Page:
A rare illustration by Belgian Cartoonist Hergé, the “father” of Tintin, sold for 629,000 Euros, at an auction of comics at Christie’s in Paris.

Hergé designed and painted the water colour for the cover of the weekly magazine supplement “Petit Vingtième” that circulated on June 22 1939. It depicts Tintin and his faithful dog Milou in an episode from “King Ottokar’s Sceptre”, the seventh book of adventures by the productive journalist.

The work is valued between 500,000 and 600,000 Euros.

The 20.7x 20.7 cm square painting depicts a hungry Tintin fleeing the imaginary kingdom of Borduria clasping a loaf of bread and a demijohn of wine tightly to his chest. Milou runs next to him with a bone in his mouth. This work had never been up for auction. “Hergé had offered it to a friend and the gift had remained in the lucky recipient’s family for almost 77 years”, says Philippe Goddin, Hergé’s biographer and author of the note that accompanied this work at the auction.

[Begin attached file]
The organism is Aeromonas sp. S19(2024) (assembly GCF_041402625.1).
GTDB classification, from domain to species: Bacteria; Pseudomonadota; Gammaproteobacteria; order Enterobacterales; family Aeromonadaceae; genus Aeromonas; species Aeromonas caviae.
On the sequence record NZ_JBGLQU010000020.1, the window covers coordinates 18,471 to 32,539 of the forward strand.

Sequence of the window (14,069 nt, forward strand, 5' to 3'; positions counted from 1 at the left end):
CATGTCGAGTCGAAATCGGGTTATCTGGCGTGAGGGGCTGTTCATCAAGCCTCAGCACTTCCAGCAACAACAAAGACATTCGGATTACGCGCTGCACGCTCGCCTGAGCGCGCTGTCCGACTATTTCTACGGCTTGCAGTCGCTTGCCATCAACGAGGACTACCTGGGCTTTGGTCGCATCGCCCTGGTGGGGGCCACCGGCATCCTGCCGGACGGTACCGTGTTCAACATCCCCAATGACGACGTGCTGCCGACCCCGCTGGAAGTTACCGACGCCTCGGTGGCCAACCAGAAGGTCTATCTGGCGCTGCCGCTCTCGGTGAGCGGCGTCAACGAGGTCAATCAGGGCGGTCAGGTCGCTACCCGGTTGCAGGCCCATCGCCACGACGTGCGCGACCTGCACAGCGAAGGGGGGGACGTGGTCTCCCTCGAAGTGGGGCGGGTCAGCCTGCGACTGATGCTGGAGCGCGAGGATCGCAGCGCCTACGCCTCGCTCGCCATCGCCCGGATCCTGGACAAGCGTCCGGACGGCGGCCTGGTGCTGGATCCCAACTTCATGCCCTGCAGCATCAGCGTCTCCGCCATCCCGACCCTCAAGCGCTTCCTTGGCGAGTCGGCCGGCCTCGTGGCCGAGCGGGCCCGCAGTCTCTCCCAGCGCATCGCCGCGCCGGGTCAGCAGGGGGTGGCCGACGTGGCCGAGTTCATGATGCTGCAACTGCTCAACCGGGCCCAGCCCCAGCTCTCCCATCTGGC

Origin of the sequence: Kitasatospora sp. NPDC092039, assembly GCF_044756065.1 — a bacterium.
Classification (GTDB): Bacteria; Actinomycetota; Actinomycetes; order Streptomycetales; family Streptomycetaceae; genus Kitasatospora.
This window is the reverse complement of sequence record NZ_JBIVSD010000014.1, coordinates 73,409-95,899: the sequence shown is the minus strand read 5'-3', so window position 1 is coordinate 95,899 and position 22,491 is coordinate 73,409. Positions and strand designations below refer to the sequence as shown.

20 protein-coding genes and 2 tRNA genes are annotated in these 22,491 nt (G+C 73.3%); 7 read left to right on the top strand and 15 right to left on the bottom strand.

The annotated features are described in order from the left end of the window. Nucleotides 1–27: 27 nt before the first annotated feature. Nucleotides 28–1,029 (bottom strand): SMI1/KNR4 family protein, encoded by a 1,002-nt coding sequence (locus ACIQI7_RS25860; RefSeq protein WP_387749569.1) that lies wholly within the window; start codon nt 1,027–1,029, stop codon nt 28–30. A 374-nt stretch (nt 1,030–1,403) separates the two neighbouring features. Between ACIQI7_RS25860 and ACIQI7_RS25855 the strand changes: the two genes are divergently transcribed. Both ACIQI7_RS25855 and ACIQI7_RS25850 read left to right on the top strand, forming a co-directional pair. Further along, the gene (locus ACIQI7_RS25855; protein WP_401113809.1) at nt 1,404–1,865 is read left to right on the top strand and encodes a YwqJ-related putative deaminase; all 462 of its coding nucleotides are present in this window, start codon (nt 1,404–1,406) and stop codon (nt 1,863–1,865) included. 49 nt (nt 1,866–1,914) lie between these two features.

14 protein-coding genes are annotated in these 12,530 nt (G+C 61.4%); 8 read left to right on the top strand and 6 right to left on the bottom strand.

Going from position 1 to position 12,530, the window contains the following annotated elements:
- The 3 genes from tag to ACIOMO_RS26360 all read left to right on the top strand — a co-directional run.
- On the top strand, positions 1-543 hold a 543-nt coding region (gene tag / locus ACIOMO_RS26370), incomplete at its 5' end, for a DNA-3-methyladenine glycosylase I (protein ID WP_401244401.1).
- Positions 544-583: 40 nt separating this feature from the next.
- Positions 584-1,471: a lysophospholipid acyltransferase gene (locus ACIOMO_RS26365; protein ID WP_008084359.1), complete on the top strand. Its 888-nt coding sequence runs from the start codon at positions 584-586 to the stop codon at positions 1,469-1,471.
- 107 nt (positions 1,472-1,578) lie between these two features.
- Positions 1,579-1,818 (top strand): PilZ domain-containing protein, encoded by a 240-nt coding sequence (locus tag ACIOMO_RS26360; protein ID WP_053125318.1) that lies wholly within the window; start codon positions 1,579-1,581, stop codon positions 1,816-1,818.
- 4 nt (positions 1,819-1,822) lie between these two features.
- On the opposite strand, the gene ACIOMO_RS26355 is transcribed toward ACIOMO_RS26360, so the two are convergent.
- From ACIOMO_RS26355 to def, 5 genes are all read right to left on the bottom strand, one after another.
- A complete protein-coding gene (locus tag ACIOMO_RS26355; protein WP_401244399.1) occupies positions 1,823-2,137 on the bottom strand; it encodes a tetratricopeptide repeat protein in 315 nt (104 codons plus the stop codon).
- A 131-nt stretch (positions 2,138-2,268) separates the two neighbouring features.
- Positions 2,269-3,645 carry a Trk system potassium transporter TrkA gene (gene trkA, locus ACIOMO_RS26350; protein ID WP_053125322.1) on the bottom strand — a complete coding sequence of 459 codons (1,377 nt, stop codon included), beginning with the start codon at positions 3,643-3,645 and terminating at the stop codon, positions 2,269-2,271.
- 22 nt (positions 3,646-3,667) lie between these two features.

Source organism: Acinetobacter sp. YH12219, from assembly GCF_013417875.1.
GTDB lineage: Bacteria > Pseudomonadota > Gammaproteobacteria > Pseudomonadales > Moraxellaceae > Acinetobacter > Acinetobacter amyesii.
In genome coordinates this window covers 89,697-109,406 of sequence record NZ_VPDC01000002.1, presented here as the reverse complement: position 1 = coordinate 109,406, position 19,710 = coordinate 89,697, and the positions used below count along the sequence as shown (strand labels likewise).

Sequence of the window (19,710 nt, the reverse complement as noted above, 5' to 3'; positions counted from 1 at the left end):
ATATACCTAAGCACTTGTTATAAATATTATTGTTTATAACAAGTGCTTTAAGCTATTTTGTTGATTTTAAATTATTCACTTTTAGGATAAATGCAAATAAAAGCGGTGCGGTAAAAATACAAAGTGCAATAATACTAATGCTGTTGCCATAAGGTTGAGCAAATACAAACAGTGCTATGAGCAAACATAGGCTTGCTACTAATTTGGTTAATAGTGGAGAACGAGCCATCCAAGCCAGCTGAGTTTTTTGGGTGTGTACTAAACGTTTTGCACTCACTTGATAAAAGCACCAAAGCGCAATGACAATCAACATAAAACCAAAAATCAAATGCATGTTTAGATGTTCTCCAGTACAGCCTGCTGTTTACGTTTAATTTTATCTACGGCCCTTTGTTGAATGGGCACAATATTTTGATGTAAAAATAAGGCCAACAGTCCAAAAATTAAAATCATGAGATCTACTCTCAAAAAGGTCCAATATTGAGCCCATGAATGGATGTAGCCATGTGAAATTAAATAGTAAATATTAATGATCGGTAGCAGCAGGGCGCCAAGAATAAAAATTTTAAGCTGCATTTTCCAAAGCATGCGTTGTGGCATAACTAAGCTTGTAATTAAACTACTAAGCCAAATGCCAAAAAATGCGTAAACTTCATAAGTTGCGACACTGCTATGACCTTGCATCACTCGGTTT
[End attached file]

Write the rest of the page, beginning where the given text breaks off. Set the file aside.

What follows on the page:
“King Ottokar’s Sceptre” was printed between August 1938 and August 1939, as a serial in black and white in the “Petit Vingtième”, the weekly supplement for young people of the conservative catholic newspaper “Le Vingtième siècle” (The Twentieth century).

The covers of the “Petit Vingtième” are among collectors’ favourites. In the pages of this supplement and particularly in “King Ottokar’s Sceptre”, the Belgian artist attained his complete maturity as a cartoonist and narrator. Consequently, the sketch in ink and water colour could only be by Hergé.